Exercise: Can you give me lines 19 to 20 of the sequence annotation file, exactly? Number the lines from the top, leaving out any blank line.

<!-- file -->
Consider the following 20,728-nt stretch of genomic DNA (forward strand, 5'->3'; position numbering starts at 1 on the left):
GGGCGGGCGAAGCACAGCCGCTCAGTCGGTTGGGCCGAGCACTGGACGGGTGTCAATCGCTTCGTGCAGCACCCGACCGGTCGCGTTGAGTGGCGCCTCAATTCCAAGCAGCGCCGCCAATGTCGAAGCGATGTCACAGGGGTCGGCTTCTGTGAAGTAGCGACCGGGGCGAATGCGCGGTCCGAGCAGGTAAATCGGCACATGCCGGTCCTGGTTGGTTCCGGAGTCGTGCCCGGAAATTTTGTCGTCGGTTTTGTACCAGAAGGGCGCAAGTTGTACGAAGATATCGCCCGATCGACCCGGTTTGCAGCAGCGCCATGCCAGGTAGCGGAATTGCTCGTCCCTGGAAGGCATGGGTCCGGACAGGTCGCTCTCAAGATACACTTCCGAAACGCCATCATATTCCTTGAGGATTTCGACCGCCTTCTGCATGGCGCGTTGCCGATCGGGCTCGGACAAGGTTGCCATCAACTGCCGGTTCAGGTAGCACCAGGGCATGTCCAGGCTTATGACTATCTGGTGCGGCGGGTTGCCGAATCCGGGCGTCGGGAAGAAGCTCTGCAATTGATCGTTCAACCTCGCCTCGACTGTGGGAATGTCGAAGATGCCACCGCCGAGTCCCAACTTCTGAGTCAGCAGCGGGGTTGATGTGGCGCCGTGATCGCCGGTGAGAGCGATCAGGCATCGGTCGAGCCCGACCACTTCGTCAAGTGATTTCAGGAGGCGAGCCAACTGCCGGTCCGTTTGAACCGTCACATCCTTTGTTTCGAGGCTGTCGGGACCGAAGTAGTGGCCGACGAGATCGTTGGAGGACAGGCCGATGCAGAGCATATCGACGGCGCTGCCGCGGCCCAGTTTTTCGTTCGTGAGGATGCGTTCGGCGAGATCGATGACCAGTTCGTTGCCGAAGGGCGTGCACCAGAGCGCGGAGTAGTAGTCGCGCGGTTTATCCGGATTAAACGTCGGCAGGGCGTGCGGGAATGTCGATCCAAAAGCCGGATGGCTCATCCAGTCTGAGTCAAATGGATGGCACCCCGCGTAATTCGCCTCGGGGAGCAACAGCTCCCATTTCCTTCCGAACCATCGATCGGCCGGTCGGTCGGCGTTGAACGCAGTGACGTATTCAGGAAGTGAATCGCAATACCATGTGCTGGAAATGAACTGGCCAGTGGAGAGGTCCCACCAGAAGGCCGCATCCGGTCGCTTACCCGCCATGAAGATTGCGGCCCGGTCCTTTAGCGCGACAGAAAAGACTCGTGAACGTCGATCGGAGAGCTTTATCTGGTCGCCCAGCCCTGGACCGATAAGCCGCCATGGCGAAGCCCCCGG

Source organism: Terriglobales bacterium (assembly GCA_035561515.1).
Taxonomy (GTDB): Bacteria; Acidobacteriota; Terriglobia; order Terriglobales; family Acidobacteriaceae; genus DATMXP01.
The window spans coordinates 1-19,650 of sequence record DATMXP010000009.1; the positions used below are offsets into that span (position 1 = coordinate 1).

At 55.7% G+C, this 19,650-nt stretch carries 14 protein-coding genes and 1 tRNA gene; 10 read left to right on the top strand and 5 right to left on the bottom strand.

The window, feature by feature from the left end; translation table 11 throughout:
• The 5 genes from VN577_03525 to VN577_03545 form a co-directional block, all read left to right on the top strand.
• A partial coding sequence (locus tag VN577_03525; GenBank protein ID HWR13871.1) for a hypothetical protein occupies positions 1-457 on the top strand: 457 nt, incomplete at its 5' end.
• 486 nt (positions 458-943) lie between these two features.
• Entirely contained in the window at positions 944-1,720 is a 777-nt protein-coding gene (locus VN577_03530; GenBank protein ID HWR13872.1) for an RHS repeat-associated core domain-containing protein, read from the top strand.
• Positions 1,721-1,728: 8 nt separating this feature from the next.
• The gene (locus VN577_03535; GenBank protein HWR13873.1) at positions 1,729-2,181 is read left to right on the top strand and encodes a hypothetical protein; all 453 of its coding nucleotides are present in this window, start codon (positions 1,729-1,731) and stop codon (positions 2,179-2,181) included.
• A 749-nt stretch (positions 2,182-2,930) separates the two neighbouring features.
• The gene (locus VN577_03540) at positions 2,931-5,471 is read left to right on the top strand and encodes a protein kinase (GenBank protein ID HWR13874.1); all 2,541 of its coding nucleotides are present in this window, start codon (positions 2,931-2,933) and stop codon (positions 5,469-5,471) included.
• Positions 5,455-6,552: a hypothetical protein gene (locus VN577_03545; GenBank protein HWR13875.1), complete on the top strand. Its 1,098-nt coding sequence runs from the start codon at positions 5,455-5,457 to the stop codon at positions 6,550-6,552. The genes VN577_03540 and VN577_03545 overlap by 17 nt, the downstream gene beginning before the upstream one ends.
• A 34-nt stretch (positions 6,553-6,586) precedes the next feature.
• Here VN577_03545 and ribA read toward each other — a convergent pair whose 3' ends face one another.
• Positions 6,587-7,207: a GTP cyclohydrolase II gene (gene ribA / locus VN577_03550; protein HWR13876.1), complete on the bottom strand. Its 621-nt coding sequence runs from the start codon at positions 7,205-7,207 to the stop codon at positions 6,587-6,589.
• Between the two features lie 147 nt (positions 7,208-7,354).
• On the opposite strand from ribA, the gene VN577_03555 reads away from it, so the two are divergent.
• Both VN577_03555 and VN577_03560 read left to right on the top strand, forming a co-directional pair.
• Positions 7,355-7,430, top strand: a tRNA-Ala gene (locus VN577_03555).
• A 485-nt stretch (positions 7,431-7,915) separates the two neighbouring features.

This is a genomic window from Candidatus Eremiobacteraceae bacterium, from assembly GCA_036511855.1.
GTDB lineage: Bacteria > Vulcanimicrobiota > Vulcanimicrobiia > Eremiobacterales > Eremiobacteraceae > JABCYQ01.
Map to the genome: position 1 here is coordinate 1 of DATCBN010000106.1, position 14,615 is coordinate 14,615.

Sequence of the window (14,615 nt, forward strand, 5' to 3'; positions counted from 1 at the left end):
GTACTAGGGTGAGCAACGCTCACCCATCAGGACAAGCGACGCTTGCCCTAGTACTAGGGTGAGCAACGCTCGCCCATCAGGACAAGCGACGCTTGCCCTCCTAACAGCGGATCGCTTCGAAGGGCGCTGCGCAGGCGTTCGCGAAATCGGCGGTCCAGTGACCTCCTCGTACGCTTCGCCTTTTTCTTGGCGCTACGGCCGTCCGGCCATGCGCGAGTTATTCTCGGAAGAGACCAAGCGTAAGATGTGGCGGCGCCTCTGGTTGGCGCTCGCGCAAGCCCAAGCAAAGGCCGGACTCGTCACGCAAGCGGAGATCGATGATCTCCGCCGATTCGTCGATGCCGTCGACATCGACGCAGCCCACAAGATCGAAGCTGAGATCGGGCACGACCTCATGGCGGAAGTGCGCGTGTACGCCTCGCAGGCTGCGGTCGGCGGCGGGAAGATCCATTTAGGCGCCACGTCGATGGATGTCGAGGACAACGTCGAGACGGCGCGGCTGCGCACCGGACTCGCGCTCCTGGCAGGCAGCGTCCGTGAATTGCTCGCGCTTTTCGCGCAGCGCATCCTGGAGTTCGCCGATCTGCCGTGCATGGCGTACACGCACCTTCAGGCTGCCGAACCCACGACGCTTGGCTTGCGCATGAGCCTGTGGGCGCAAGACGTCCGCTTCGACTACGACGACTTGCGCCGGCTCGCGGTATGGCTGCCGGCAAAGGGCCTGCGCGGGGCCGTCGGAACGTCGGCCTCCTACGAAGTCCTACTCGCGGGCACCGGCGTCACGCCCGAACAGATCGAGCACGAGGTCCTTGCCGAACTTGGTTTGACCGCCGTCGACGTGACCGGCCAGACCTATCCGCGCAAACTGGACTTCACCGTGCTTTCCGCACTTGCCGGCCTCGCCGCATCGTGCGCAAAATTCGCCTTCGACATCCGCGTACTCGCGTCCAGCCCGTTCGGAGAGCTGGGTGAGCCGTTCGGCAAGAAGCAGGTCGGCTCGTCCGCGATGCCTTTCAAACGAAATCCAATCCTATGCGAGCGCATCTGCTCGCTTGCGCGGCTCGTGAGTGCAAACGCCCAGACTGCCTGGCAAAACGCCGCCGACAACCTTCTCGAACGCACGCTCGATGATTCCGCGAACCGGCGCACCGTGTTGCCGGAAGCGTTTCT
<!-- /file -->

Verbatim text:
• Positions 6,587-7,207: a GTP cyclohydrolase II gene (gene ribA / locus VN577_03550; protein HWR13876.1), complete on the bottom strand. Its 621-nt coding sequence runs from the start codon at positions 7,205-7,207 to the stop codon at positions 6,587-6,589.
• Between the two features lie 147 nt (positions 7,208-7,354).